Myth 3: Hearing instruments are not for me, not yet, anyway.

People who believe they have only slightly impaired hearing often make the mistake of thinking that they don’t have as much to gain from a hearing instrument. Anxiety over the idea of being dependent on a hearing device can play a role as well. It’s a shame, because this frame of mind causes people to waste years of their lives coping and adapting, slipping gradually into a world of isolation. Eventually they neither remember nor or realize the fuller life they’re missing.

There’s only one way to break through this debilitating myth: short-circuit the mentality of coping, accepting and avoiding the issue. Ask yourself, who’s older: the person sitting home alone with the TV on full blast, or the person sitting in a restaurant with friends gathered around, fully engaged in the heart of the conversation? Today’s tiny, discrete hearing instruments can make the difference.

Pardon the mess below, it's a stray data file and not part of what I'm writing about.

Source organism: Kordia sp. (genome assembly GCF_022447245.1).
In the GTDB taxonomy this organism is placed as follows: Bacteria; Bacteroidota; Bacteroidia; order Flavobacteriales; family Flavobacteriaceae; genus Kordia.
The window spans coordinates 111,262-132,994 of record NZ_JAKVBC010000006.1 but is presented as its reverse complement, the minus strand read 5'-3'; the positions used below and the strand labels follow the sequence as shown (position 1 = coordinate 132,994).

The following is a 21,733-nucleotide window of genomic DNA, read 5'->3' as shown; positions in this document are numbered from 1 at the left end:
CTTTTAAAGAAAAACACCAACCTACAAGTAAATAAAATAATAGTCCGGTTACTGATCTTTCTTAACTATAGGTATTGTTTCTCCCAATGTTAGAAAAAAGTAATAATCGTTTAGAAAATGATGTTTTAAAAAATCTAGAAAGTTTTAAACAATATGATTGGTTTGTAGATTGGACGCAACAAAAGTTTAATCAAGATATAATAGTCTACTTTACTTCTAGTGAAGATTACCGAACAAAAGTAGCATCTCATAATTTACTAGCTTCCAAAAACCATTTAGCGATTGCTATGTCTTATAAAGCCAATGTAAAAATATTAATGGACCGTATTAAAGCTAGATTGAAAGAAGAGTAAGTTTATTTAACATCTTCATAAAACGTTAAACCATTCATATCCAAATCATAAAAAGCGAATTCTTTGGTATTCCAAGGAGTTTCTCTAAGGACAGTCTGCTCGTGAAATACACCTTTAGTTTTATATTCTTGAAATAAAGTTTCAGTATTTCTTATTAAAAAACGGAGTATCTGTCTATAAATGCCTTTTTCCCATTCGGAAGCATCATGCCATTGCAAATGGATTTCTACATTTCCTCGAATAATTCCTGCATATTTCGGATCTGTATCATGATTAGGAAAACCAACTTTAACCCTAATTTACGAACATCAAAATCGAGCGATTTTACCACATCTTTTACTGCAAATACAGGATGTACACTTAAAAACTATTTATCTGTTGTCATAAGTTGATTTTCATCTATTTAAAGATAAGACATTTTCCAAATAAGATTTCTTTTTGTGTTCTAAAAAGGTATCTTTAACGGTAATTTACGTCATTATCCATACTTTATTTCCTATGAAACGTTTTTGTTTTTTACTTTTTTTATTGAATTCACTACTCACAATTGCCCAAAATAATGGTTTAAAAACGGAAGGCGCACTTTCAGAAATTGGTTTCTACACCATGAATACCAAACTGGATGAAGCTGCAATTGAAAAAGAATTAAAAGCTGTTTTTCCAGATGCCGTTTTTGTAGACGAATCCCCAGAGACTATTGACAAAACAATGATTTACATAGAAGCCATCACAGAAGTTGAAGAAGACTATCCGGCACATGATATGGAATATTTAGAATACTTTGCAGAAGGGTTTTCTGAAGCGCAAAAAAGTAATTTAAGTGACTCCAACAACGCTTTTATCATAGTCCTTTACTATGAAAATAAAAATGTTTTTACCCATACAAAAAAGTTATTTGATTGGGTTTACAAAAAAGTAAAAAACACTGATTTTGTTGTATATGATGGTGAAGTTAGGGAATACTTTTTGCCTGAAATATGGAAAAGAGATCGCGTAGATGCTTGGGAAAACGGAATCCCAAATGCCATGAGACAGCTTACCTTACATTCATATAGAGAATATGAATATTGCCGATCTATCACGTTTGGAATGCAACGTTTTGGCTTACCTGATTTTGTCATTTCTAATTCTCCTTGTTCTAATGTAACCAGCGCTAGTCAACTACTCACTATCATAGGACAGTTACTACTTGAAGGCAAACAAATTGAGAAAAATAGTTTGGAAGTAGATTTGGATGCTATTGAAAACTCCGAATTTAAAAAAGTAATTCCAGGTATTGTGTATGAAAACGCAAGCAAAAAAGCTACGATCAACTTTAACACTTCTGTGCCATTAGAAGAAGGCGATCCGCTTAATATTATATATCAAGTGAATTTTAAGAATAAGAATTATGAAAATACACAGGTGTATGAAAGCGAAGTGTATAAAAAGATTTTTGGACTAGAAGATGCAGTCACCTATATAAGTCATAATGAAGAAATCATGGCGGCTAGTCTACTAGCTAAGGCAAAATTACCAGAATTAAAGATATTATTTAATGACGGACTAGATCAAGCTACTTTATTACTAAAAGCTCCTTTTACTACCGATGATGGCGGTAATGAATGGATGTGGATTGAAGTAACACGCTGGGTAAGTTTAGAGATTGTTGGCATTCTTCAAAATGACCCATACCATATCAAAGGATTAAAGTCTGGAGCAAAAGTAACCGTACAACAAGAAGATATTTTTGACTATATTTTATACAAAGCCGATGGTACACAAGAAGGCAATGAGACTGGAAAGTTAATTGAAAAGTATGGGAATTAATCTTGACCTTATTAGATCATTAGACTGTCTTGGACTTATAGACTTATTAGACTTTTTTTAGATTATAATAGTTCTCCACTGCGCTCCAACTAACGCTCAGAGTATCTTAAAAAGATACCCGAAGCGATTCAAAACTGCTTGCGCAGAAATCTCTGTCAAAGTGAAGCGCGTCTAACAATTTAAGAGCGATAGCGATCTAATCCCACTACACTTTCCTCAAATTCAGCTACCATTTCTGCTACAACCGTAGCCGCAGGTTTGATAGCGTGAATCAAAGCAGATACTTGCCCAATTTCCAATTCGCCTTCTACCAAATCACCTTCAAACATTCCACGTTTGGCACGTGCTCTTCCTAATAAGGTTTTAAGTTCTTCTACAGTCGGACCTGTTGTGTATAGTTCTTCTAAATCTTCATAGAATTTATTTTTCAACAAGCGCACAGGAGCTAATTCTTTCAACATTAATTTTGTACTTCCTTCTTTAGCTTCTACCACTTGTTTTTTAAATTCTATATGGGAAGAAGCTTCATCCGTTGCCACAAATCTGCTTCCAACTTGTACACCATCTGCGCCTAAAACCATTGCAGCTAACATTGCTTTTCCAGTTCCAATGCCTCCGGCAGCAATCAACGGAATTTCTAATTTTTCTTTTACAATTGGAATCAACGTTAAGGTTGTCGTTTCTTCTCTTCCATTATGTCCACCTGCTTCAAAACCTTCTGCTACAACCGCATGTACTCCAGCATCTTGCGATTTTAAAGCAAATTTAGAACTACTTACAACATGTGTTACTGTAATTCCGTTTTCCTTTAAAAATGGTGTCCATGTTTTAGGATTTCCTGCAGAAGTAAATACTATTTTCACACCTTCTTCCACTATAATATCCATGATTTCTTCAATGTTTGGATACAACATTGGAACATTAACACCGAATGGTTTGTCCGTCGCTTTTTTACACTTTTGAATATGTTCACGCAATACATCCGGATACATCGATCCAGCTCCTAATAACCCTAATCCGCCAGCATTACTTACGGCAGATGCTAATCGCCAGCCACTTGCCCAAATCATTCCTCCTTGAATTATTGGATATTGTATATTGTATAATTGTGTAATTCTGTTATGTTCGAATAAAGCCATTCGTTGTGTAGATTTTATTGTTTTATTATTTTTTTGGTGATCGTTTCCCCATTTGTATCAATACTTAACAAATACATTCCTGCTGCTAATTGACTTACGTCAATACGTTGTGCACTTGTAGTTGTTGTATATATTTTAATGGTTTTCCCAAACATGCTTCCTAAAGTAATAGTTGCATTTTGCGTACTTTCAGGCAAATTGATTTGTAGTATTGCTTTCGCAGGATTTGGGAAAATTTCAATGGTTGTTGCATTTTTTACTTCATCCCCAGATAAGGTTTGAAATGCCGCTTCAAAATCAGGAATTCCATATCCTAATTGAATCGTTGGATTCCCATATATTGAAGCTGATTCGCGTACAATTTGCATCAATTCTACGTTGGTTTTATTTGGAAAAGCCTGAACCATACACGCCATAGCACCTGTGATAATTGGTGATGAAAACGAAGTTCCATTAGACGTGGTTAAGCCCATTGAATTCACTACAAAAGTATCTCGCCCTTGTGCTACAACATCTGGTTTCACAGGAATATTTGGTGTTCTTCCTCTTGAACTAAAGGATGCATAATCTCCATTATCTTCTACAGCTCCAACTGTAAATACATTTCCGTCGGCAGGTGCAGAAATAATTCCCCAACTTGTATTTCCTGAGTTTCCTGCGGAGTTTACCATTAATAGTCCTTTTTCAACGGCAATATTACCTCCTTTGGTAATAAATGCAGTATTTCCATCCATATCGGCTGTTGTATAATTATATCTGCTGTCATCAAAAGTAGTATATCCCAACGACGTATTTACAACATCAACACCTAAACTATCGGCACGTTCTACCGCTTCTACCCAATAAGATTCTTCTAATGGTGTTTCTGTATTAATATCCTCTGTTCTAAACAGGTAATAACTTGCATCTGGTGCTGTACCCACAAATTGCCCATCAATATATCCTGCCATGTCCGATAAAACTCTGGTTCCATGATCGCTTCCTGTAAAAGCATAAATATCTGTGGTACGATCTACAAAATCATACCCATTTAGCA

See your hearing care professional (whether it’s an audiologist, hearing aid dispenser or doctor); get a hearing check, and try one of the new, modern hearing instruments. Usually there’s a 30-day risk-free offer you can take advantage of. The only way to understand what you’re missing is to try these state-of-the art hearing instruments in your own home, your own office and your own daily life. If you’re suffering from isolating hearing loss, you’ll see how modern hearing technology can help pull you back into the more vibrant life you love, in a way that no adapting or coping can.